Internet Explorer, Firefox and Safari hacked within hours


The spotlight, however, fell on a triumvirate of the three most popular Web browsers - Internet Explorer, Mozilla Firefox and Apple Safari - all of which were publicly cracked in a matter of hours.

The conference organisers had invited attendees to display attacks that targeted previously unknown flaws in browsers or mobile devices
in the show's annual Pwn2Own contest.

For the attacks to count as valid - and the crackers to collect a $5,000 prize - they are required to demonstrate previously unknown
security flaws on their test machines.

The Pwn2Own contest was monitored by the sponsors, TippingPoint, with the resultant bug details being handed over to the relevant software vendors for patching.

Unexpectedly, Safari was the first to fall to the crackers, with last year's winner, Charlie Miller, reportedly hacking the Web browser in under a minute.

Internet Explorer 8, meanwhile, took about an hour to crack by `Nils,' a university researcher who also revealed unknown security flaws for Firefox and Safari.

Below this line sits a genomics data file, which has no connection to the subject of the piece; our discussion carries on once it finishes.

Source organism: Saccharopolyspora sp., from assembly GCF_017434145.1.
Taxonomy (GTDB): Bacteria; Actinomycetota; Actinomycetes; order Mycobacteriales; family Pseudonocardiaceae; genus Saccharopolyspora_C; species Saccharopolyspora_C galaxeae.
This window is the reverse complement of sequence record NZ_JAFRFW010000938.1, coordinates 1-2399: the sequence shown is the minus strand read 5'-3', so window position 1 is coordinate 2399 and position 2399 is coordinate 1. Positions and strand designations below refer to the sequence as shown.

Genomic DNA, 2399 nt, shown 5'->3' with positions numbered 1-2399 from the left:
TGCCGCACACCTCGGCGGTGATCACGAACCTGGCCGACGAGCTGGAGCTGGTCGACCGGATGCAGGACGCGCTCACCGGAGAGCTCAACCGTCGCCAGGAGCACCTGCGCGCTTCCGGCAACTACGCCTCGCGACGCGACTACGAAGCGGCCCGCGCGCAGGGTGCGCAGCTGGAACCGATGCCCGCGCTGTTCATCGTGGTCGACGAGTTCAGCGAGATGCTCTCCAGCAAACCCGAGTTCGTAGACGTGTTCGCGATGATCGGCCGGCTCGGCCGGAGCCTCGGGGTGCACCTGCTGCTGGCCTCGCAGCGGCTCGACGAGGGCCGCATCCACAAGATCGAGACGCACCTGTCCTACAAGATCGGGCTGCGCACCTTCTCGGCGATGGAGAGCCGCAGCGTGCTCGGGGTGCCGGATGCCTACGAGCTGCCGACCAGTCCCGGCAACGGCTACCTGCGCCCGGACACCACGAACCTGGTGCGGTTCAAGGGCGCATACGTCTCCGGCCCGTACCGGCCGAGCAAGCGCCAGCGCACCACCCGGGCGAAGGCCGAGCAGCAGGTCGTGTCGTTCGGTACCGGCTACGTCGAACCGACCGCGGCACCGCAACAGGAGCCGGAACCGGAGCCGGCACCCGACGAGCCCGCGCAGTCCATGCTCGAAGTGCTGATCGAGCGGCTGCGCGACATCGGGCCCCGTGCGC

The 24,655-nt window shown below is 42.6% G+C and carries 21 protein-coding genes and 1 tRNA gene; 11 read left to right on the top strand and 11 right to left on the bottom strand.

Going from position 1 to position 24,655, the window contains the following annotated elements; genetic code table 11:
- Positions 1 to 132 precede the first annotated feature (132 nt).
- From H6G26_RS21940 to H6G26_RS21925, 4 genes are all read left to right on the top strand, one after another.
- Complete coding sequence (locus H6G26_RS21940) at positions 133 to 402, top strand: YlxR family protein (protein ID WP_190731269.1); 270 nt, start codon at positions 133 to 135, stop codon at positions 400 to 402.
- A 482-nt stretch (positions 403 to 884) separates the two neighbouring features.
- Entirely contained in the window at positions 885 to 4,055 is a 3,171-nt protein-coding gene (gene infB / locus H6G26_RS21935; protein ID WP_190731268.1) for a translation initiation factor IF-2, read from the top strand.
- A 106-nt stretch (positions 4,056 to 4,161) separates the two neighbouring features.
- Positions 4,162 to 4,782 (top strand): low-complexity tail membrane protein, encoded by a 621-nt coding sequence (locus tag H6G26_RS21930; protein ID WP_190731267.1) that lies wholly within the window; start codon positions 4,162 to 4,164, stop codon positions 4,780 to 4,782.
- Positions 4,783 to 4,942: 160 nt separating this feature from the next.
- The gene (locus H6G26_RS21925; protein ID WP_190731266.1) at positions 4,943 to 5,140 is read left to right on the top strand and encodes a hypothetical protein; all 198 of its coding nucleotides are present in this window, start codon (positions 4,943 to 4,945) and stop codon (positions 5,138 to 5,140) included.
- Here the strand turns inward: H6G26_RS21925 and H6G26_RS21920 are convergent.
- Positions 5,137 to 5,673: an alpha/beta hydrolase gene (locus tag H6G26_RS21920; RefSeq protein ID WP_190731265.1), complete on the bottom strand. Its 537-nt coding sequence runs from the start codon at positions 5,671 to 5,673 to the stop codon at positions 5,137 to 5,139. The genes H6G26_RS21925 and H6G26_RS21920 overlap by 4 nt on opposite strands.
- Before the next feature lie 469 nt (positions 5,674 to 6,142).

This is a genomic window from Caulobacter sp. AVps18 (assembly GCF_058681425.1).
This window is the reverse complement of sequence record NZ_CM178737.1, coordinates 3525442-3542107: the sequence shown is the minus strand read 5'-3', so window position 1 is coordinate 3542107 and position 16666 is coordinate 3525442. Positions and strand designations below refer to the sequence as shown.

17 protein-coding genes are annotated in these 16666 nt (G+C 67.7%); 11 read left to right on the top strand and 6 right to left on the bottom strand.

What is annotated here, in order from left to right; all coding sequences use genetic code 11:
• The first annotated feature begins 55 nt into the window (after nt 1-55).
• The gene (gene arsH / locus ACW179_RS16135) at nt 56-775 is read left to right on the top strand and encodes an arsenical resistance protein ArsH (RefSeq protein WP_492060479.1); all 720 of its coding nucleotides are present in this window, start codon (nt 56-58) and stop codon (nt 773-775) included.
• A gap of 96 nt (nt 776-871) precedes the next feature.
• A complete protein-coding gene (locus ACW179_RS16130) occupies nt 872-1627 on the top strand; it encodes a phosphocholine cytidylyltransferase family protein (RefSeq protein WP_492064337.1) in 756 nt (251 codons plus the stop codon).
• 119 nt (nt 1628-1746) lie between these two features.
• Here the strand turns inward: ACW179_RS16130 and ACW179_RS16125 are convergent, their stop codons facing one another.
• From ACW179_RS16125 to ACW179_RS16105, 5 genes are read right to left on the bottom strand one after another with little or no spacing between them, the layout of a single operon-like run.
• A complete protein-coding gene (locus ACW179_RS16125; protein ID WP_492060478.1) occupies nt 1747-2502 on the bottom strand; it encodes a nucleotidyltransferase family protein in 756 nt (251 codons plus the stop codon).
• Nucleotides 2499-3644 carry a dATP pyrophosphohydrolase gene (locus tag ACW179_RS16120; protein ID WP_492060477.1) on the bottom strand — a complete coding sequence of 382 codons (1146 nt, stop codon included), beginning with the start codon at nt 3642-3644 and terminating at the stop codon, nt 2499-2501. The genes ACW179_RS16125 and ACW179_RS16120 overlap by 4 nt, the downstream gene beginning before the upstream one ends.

Nils, who comes from the University of Oldenburg, Germany, told reporters that even the latest versions of the most popular Web browsers have security flaws, although he admitted it was not as easy as it was just a few years ago.

Nils reportedly secured a bonus of a Sony Vaio laptop on top of his $5,000 reward from TippingPoint.

The jewel in the crown for the cracking community - $10,000 for each serious security flaw shown on the five main mobile phone operating
systems: Windows Mobile, Google's Android, Symbian, and the iPhone plus Blackberry firmware/software - remained unclaimed at the end of
Wednesday.

TippingPoint, however, says it is still keen for the crackers to show their prowess on the mobile phone operating systems, and is reportedly ready with its corporate chequebook.

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